It really is a wonderful, honest, clear reflection on life and the gift of death that reminds us to take stock of what we have and the God that awaits us both in this life and the life that is yet to come.

As I teach Postmodern Theology at Fuller Seminary this quarter, I am reminded that so much of what is shifting in current discussions surrounding what constitutes ‘faith’ is a deep concern for the sake of the poor and the marginalized in our world.  The outpouring of support these past few days for Haiti, the constant desire to end human trafficking, the desire to return to the first impulses of the Reformers – to say once again that if the Christian faith is anything then it is deeply practical and bound up in God’s care and longing to reconcile a broken and battered world.  This is not a God of Deism that sits far off, indifferent to the cries of captivity, loss, mourning, joy, and wonder.  No, a generation is arising that so deeply cares about what it means to live and breath each moment of the day that they are willing to sacrifice everything – job security, church traditions, safe zip codes of comfort – just to taste it once before they die.  These are members of the community of loving defiance amidst the comfortable clubs of conformity that fill our web searches and reality shows.

One of the writers I continue to come back to and think has been lost in the Emergent swelling of writers is Millard Erickson.  Erickson was ahead of the curve prior to the wave of Emergent folks who blossomed in popularity in the last 10 years and I think needs to be re-read.  One book that is quite compelling is The Evangelical Left: Encountering Postconservative Evangelical Theology (Baker Books, 1997).

In it Erickson surmises the shift from evangelicalism as a movement toward a “post-conservative evangelical theology” which is marked by the following characteristics:

* Eagerness to engage in dialogue with nonevangelical theologians. Indeed, “they seek opportunities to converse with those whom conservative evangelicals would probably consider enemies.”  In particular Erickson refers to liberal and catholic theologians.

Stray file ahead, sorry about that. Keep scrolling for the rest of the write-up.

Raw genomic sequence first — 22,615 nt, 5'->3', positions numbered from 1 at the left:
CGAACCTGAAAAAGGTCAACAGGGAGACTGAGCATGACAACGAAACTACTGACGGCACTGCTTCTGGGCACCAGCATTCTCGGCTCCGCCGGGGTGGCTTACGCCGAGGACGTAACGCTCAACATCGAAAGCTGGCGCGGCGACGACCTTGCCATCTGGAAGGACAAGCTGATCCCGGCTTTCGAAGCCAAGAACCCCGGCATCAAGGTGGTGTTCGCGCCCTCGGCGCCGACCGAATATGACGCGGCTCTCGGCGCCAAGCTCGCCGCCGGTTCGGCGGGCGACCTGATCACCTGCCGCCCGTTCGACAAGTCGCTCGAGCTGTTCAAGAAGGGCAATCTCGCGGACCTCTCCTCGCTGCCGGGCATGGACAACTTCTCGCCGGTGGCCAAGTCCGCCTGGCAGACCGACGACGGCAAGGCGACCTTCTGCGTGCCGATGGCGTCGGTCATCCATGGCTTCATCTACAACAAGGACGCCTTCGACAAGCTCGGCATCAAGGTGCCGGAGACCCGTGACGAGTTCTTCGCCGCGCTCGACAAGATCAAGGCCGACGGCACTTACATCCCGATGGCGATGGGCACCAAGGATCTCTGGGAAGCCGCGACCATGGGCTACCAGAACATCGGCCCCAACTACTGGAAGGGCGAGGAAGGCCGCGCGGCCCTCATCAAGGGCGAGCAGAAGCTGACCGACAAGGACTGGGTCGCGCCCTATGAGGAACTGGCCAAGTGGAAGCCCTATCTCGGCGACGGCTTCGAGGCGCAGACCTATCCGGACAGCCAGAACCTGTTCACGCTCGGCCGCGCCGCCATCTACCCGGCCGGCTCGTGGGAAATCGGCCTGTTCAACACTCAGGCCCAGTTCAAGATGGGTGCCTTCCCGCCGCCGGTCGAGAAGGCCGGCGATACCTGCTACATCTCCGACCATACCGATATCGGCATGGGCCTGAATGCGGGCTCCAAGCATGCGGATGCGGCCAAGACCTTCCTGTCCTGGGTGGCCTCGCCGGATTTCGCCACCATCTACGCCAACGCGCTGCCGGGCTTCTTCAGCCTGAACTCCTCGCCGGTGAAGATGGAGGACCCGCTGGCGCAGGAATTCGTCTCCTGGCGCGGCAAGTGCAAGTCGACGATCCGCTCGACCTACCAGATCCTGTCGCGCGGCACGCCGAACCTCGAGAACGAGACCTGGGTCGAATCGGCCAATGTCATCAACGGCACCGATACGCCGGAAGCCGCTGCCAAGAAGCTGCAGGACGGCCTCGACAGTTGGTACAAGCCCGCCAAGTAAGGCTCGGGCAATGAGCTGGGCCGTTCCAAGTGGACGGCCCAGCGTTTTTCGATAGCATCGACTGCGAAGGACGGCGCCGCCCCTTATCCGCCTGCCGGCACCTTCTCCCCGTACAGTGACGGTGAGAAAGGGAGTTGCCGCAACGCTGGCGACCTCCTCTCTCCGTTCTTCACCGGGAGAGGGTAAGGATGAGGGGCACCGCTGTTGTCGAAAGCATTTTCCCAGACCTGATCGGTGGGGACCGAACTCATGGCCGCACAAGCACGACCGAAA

* Concern with theology’s domination by white males and Eurocentrism. Recognizing the influence of social location on theological work, postconservatives seek to include women, persons of color, and Third World Christians in theological scholarship.

* Broadening of the sources used in theology. This frequently includes an emphasis on “narrative-shaped experience” rather than “propositional truths enshrined in doctrines.” The sources may include, in addition to the Bible, Christian tradition, culture, and contemporary Christian experience.

* A discontent with the traditional ties of evangelical theology to the “evangelical Enlightenment,” especially common sense realism. Rejection of the “wooden” approach to Scripture, in favor of regarding it as “Spirit-inspired realistic narrative.”

* An open view of God, in which God limits himself and enters into relationships of genuine response to humans, taking their pain and suffering into himself. God is a risk-taker, not one who controls everything so that nothing contrary to his desires can occur.

* An acceptance, rather than a rejection, of the realm of nature. Nature, although fallen, is never abandoned by grace, which then pervades it.

* A hope for a near-universal salvation as far as access to God’s grace. God has not left himself without a witness in all cultures, sufficient to bring people to salvation if they earnestly seek it.

* An emphasis in Christology on the humanity of Jesus. While retaining belief in the divinity of Christ, this is thought of more in relational than in substance and person categories.

* A more synergistic understanding of salvation. These theologians are, overall, more Arminian than Calvinistic.

* A rejection of triumphalism with respect to theological truth-claims. Postconservatives are critical of belief in epistemological certainty and theological systems.

What do you think of Erickson’s points?  Given that Erickson wrote this over a decade ago, did he sum things up well and what did he miss as we enter the next decade of the 21st century?

In my new book – Freedom of the Self: Kenosis, Cultural Identity and Mission at the Crossroads – I outline an argument to move away from the posture of consumerism and into what I call “the Kenotic Self” based on Philippians 2:5-11.  In the book I track the forgotten path of the Kenotic self in philosophy dating back to Aristotle and Augustine through to Derrida, Levinas and Jean-Luc Marion and theologians such as Karl Barth, Dietrich Bonhoeffer and Graham Ward.  In light of this move toward the Kenotic self for 2010, here are 5 things to consider for ‘twenty-ten’ and 5 questions to ask yourself in making economic decisions in the new year drawn from the latter half of the book where I spell out the lifestyle choices of the Kenotic self: